By: Poelano Malema
With just a few hours before the Easter weekend begins, traffic officials are out in full force to ensure adherence to the rules of the road.
This comes as holiday makers start making their way to various holiday destinations.
Officials say one of their main objectives during this long weekend is to reduce the number of pedestrians killed on the roads.
Last year, Transport minister Fikile Mbalula reported that 28 people died over the Easter weekend – a dramatic 82% reduction from the 162 killed in 2019. Pedestrians contributed to around 38% of the 28 people who died.
However, the low figures were as a result of more than a 70% reduction in vehicle movement on the country’s roads due to the lockdown restrictions.
This year, however, church gatherings, going on holiday, and traveling to other provinces are not prohibited. This means there will be more vehicles on the road.
Gauteng traffic officials say there are a number of factors which contribute to crashes on the roads.
Spokesperson Sello Maremane outlines these factors.
“Unsafe overtaking and lane changing. Reckless and negligent driving. The use of cell phones while driving. Driving under the influence of intoxicating liquor. Traveling at a speed in excess of the prescribed limit. Pedestrians loitering on our freeway.”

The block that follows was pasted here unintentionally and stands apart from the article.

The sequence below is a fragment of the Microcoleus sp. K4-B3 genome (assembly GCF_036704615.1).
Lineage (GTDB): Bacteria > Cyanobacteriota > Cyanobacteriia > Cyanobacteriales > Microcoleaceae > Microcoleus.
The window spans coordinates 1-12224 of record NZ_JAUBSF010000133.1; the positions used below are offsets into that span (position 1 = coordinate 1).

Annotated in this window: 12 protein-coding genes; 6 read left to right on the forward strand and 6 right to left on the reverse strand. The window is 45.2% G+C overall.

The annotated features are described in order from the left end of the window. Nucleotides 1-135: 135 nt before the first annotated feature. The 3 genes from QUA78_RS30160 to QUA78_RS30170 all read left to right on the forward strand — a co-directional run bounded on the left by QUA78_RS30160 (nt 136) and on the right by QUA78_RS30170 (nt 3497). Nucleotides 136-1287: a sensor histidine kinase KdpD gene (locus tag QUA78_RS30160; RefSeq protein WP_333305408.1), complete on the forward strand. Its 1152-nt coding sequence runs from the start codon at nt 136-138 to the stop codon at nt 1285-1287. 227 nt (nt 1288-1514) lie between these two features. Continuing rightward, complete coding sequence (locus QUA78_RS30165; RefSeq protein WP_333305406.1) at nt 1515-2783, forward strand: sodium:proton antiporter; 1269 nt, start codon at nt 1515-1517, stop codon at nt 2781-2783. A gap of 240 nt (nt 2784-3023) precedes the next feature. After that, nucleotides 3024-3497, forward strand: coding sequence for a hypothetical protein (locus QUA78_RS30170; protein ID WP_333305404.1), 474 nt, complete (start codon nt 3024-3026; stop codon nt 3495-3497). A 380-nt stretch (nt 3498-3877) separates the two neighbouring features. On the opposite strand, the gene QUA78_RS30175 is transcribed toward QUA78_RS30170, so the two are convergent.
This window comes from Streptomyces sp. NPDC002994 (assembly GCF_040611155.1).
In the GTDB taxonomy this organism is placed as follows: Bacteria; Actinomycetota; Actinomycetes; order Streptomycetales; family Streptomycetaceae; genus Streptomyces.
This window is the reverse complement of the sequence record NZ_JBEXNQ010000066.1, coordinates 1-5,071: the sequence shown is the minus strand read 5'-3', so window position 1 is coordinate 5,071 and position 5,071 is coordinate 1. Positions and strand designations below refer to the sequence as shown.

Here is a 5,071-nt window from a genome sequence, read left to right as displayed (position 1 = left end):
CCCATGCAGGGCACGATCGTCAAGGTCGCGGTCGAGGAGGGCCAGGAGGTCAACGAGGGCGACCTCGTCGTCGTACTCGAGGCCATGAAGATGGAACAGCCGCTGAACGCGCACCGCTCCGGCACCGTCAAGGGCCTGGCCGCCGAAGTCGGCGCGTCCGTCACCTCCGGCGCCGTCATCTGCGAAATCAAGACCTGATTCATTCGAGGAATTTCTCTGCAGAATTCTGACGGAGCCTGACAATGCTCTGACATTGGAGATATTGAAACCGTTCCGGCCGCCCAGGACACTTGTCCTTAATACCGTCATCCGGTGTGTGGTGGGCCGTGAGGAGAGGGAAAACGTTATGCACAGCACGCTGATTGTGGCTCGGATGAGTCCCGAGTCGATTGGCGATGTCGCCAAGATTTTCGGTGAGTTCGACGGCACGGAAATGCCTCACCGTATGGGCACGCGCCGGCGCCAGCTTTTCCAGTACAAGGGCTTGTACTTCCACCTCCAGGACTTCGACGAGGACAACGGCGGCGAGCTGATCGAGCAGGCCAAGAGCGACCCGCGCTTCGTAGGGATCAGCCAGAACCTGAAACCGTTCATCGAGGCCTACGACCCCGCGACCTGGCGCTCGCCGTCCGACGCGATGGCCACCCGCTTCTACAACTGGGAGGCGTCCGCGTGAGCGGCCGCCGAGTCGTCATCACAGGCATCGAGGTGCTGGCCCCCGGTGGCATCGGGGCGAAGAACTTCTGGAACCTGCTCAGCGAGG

Here is how you can ensure that you are safe on the roads this Easter
1. Speed kills – ensure that you adhere to the speed limit on the road. Driving at a high speed not only puts your life in danger, but other road users, too. It can also land you in jail.
2. Don’t drink and drive – driving under the influence of alcohol is one of the leading causes of accidents on the road.
3. Check that your vehicle is in a roadworthy condition before departure – this means all lights and indicators, windscreen wipers, brakes, steering, exhaust system, and tyres should be carefully examined for faults.
4. Don’t text and drive – using your mobile phone while driving can cause you to take your eyes off the road. Distracted driving is a major cause of road accidents.
5. Don’t overload your car – this is not only illegal but causes the tyres to overheat and makes the vehicle less stable, tougher to steer, and more difficult to stop.
6. Stop when feeling tired – driving when feeling fatigued can put your life in danger. Take safety breaks or rest stops whenever you feel tired. It is better to arrive late and safe, than not to arrive at all.
7. Wear your seat belt and ensure all passengers wear theirs – wearing a seat belt can reduce the risk of death in an accident and prevent occupants from being flung out.
8. Be vigilant and be aware of potentially dangerous drivers.
9. Don’t overtake unless it is safe to do so.
10. Maintain at least a two-second following distance or enough space between your car and the car in front of you to pull out and drive away in an emergency situation.
11. Don’t ignore warning signs or lights that appear on your vehicle.
12. Regularly check the condition and pressure of your tyres.
Image courtesy of Pexels/ @Olli